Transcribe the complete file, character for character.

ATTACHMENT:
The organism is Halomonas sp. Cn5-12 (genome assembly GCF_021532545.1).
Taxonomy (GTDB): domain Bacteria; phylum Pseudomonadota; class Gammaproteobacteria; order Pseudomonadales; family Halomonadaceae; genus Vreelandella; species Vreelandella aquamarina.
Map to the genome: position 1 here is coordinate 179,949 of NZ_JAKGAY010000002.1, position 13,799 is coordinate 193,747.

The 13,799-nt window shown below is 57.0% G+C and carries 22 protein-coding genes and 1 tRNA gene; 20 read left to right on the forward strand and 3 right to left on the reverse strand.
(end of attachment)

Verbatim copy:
The organism is Halomonas sp. Cn5-12 (genome assembly GCF_021532545.1).
Taxonomy (GTDB): domain Bacteria; phylum Pseudomonadota; class Gammaproteobacteria; order Pseudomonadales; family Halomonadaceae; genus Vreelandella; species Vreelandella aquamarina.
Map to the genome: position 1 here is coordinate 179,949 of NZ_JAKGAY010000002.1, position 13,799 is coordinate 193,747.

The 13,799-nt window shown below is 57.0% G+C and carries 22 protein-coding genes and 1 tRNA gene; 20 read left to right on the forward strand and 3 right to left on the reverse strand.